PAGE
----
However, that doesn’t mean that those with a negative disposition are bad for business. In some cases, they are necessary as just the right amount can give someone a calm and relaxed personality – just what you need in a crisis.
Better Problem-Solving Skills
Those with a more positive outlook have a greater capacity to take on new information. Therefore, they can actively change their perception of a problem and the ability to find new solutions to solve them.
In today’s modern, rapidly changing business world, this skill is of high value.
Able To Deal With A Crisis
There is a lot to worry about in business, for example the growing threat of cybercrime, losing a key client, or a great employee handing in their notice. When something unexpected happens that could ruin your plans there are two types of reaction: a positive – get on with it attitude, or a negative panic mode.
A positive mindset allows you to be more positive and tackle the challenge without wasting time on worrying about the ramifications of the unexpected event. It allows you to solve problems faster and move onto the next order of business.
It Promotes Positive Attitude Among The Team
A positive mindset and outward appearance is infectious. Your team will gain the same energy and outlook as you have with a positive attitude. This will increase the business’ productivity and the team’s quality of work.
It will also lower staff turnover and increase cohesiveness between team members.
Your business’ success depends on many aspects, some of which will appear unrelated, but a positive mindset can help improve the chances of good things happening to your business.
This, in turn, should help lower costs and improve profits; allowing you to invest in business improvements.
What are your tips for a positive mindset? Do you have experience of a positive mindset for improving your business performance?
Let us know in the comments below.
Marketing is an important part of your business’ growth. However, with so many companies conducting campaigns every single day – consumers can often become bored. Therefore, the best marketing campaigns can be a little unconventional.
Unconventional Ideas That Worked
Cards Against Humanity are experts at unconventional marketing ideas. One year, on Black Friday, instead of following the traditional trend of lowering costs, they increased them by $5. This strategy increased sales on the day and for a period afterwards.
Another year on Black Friday, the company invited customers to buy nothing for $5. The campaign raised $71,000 on the day, with some customers making multiple purchases. The company split the money between members of the team; most of whom donated the funds to charity.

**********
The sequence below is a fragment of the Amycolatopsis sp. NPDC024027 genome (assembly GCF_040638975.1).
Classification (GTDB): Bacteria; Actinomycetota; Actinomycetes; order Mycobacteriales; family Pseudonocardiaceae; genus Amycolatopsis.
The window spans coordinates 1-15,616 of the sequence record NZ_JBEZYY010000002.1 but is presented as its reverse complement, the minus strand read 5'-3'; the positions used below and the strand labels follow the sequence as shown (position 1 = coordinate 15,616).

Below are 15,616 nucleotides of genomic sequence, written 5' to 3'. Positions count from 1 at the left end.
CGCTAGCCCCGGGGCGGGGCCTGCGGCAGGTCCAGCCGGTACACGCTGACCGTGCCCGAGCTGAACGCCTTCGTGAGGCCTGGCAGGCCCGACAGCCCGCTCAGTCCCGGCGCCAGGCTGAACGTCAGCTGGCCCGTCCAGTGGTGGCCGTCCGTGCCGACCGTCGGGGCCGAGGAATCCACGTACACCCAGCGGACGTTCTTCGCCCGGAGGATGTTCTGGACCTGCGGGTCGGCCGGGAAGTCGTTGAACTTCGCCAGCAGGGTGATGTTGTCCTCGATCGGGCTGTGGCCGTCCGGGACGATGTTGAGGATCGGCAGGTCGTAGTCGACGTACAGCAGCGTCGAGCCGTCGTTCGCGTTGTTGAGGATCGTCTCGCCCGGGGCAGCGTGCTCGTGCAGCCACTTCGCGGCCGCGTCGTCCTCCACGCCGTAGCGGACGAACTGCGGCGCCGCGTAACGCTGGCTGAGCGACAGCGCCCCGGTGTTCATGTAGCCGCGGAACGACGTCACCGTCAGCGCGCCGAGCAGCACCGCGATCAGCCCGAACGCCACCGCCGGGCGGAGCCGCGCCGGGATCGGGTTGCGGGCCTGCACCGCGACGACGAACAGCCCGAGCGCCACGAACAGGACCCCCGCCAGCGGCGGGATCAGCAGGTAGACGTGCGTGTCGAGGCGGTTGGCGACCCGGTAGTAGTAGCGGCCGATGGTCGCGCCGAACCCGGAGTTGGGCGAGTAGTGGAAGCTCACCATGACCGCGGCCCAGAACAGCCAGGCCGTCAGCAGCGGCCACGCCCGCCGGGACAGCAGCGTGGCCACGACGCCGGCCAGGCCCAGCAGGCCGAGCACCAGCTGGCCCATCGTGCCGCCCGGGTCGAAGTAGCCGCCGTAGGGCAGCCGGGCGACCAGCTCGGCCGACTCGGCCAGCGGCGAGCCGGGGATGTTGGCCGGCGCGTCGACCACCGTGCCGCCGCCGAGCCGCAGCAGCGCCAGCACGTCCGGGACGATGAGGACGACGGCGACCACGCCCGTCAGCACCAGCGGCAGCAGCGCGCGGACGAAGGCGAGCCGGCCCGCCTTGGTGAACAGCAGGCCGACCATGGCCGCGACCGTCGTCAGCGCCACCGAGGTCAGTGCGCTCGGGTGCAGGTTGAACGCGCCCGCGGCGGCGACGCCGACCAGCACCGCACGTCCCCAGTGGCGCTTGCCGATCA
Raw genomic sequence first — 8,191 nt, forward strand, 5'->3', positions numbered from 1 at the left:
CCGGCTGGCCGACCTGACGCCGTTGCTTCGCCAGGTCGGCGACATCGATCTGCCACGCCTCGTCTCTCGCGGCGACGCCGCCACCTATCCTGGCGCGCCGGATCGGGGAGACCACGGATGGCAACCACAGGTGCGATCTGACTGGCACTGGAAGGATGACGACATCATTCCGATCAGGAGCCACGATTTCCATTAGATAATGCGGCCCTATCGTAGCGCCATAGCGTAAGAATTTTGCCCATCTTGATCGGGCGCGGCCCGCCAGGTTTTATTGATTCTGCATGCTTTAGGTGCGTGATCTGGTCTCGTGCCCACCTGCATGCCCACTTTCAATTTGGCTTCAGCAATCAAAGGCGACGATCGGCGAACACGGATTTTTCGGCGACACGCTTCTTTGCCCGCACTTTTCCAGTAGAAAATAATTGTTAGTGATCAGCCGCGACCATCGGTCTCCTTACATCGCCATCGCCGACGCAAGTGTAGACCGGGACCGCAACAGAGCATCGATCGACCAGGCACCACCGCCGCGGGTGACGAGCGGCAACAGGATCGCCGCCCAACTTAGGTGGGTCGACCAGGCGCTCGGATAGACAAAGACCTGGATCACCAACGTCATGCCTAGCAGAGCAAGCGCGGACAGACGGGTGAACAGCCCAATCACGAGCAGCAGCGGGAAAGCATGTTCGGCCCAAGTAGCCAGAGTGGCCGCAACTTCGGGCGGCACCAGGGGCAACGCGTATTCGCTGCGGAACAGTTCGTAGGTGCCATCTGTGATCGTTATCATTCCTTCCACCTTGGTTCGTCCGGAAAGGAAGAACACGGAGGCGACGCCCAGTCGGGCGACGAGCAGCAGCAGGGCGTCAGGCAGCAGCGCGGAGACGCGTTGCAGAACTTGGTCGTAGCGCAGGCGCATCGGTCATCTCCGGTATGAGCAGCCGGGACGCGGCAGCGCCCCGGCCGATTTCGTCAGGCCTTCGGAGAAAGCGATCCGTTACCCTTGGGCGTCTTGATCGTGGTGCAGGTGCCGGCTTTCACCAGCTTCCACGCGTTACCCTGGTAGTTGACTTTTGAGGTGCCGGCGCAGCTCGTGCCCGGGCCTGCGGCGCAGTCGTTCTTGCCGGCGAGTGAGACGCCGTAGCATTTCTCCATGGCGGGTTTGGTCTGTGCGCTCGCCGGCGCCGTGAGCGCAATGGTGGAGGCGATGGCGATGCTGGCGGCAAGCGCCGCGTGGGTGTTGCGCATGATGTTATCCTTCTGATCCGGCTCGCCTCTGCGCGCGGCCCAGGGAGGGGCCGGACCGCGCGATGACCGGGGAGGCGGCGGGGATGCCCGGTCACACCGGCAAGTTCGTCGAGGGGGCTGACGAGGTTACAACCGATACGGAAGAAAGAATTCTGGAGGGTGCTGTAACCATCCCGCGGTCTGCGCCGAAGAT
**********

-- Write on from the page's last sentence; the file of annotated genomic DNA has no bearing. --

Rudy’s BBQ demonstrated that you don’t have to be a big or global business to be successful at unconventional marketing either. They regularly use negative statements to promote their brand. One billboard expressed they were the worst BBQ in Texas while another misspelt sauce. They also regularly engage audiences on social media – even when they are in one of their restaurants.
Despite these negative terms within their marketing slogans, trade is high, and they have numerous positive reviews online. It has also helped them grow from one to three sites.
Why Does Unconventional Marketing Work So Well?
The two examples show exactly how unconventional marketing can improve sales. Both present an inverse of an established trend such as a seasonal sale or the positive re-enforcement of a brand’s service.
Yet, both businesses succeed.
One of the main reasons for this is because unconventional marketing disrupts normal consumer expectations.
The human brain is conditioned to identify patterns, so people expect to see certain marketing promises and slogans. Therefore, audiences tend to ignore much of the marketing materials presented to them.
However, unconventional tactics break the familiar pattern. This forces the audience to examine the marketing literature presented more closely.
As they pay more attention; the audience remembers the brand more effectively.
In addition, thanks to social media, unusual and humorous items are shared more frequently. Therefore, the reach of such campaigns can grow organically. The more people that see your marketing materials, the greater the sales.
Finally, consumers sometimes want to test your assertions. If you claim to be the worst, they’ll want to see for themselves.
Unconventional Tricks You Can Make
The above two examples aren’t the only unconventional tactics you can try. There are numerous other tactics you could use; here are some examples:
Weird Discounts: You don’t have to increase prices to stand out in a sale. Most discounts are presented as a multiple of five (5%, 10%, 15%, etc). Instead, try for a different discount like 6.22% or 10.91%; something that is a little more unusual. These tend to work because the consumer concentrates more on the fraction rather than the whole number.